What exactly you are doing is that you are creating a virtual table T and querying the table T and not the resultset of the inner query.Thats why you have to mention an alias T when you use a query like above.

    Thats the reason you cannot specify a order by clause in table but can specify it in a view.Because view acts as a virtual table in your query same for CTE’s as well .

    Now you might ask then why TOP by clause works.It works because TOP by clause forces SQL server to interpret inner query as a sequence and not as a set which needs to be ordered.Thats why a TOP by clause always needs a order by clause without which it will error out.

  2. Great going friends… Whatever it may be, but we, poor people, got to know some unknown facts Innocent. But please clarify whether we should follow Galileo or Aristotle…Undecided

  3. Hey Sachin,

    To find the answer to this question, I also started exploring the Solar System (T-SQL Engine) within the Galaxy (SQL Server) and came across some interesting facts…

    First of all what I have found is that the query which is tweaked to allow “Order By” clause in a derived table using a TOP option does not actually order the data.

    –Query 1

    SELECT *

    FROM (SELECT TOP 100 PERCENT orderid, customerid

    FROM dbo.Orders

    ORDER BY orderid) AS D;

    –Result 1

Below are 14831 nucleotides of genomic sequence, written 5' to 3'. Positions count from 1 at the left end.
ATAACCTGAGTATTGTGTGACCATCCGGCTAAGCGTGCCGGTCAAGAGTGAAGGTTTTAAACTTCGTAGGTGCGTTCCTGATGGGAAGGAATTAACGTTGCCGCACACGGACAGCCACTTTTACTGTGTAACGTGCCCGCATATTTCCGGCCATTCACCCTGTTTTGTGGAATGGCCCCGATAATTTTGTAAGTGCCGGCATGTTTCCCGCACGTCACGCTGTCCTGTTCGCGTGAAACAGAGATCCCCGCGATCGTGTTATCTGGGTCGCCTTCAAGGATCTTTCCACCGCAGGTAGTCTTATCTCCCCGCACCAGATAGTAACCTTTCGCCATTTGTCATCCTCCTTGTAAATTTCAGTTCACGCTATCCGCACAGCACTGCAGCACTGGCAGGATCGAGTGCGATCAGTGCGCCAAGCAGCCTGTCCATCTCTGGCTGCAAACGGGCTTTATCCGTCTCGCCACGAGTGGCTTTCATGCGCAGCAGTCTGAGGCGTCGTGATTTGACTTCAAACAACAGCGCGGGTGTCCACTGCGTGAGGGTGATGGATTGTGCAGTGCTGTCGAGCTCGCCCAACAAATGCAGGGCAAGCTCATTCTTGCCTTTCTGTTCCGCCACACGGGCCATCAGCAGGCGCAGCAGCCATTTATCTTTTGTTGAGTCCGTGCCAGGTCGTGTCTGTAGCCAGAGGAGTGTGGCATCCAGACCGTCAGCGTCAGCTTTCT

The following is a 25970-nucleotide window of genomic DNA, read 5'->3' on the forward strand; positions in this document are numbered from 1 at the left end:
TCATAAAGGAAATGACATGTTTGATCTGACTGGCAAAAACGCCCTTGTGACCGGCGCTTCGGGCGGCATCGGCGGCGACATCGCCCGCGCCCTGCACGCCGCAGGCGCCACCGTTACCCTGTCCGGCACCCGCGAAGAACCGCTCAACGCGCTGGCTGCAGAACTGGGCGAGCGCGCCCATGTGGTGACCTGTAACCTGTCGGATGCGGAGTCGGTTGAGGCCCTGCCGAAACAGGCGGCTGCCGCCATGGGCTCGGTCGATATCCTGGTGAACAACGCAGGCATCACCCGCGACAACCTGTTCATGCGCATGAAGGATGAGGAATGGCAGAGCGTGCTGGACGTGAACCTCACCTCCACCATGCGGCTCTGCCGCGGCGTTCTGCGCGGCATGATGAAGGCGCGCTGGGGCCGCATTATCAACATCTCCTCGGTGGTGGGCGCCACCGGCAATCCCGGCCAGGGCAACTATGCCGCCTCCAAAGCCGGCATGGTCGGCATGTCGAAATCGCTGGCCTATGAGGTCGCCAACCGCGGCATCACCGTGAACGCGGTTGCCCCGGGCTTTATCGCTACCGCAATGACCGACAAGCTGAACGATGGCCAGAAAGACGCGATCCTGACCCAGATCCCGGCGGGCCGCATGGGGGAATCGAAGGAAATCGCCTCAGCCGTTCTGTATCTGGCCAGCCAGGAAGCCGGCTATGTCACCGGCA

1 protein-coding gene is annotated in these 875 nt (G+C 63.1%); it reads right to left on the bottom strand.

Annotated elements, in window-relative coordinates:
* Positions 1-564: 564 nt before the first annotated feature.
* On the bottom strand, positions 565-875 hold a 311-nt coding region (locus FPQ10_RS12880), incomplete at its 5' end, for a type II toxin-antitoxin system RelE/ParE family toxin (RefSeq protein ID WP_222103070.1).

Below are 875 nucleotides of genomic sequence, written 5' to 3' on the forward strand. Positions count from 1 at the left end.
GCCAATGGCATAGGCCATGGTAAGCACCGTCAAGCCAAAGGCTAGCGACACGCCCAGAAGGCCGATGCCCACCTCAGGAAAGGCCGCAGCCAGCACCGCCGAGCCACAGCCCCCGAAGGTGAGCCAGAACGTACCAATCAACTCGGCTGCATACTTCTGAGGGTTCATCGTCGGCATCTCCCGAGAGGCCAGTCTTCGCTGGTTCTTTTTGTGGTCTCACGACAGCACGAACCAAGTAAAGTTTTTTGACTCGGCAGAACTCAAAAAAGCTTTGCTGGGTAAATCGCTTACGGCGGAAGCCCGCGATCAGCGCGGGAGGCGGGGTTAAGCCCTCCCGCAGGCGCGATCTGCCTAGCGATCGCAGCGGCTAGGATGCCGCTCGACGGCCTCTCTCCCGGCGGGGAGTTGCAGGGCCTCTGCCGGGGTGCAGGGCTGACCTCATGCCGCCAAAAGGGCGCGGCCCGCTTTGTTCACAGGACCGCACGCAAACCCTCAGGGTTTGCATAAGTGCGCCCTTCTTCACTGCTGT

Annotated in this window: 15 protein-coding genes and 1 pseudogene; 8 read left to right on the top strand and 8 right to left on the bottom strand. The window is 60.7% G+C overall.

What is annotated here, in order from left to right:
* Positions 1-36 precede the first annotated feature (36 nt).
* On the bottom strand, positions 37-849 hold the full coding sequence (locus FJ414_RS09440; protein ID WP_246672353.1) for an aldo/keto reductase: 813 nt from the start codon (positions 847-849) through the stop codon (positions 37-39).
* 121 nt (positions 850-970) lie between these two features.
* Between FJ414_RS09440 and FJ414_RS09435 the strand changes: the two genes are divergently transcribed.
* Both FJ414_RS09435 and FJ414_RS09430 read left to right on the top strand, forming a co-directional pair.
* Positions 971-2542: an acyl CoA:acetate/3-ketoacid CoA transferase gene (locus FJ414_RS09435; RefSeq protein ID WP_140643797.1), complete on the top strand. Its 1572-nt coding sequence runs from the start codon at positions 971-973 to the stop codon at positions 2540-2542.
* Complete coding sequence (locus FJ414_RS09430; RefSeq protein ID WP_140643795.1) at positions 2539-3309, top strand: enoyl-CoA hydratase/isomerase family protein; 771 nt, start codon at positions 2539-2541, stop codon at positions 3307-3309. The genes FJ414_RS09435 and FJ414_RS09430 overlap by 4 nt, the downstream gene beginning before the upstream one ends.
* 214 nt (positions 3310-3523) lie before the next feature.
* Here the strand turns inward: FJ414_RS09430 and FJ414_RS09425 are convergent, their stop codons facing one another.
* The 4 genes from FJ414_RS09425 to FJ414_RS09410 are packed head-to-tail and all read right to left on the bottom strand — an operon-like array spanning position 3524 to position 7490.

orderid customerid
    10643 ALFKI
    10692 ALFKI
    10702 ALFKI
    10835 ALFKI
    10952 ALFKI
    11011 ALFKI
    10308 ANATR
    10625 ANATR
    10759 ANATR
    10926 ANATR

    Now run the following query which actually sorts the data using orderid,

    –Query 2

    SELECT orderid, customerid

    FROM dbo.Orders

    ORDER BY orderid


    SELECT TOP 100 PERCENT orderid, customerid

    FROM dbo.Orders

    ORDER BY orderid

    –Result 2
    orderid customerid
    10248 VINET
    10249 TOMSP
    10250 HANAR
    10251 VICTE
    10252 SUPRD
    10253 HANAR
    10254 CHOPS
    10255 RICSU
    10256 WELLI
    10257 HILAA

    Note: I have shown only the first 10 rows

    This means that though SQL Server allows using Order By clause along with the TOP option inside a View / Derived Table, it does not gurantee the order of the data. The same used to work in SQL Server 2000 but SQL Server 2005 onwards, the optimizer completely ignored the combination of TOP 100 PERCENT and the ORDER BY clause. The optimizer realizes that TOP and ORDER BY are meaningless here; therefore, it ignores the sorting of the data.

    Now turn on the option to “Include Actual Execution Plan” in SSMS and you will find that Query2 uses a Clustetred Index PK_Order which Query1 does not.

    SQL Server 2005’s Books Online also has a note saying, “When ORDER BY is used in the definition of a view, inline function, derived table, or subquery, the clause is used only to determine the rows returned by the TOP clause. The ORDER BY clause does not guarantee ordered results when these constructs are queried, unless ORDER BY is also specified in the query itself.”


    Amit Karkhanis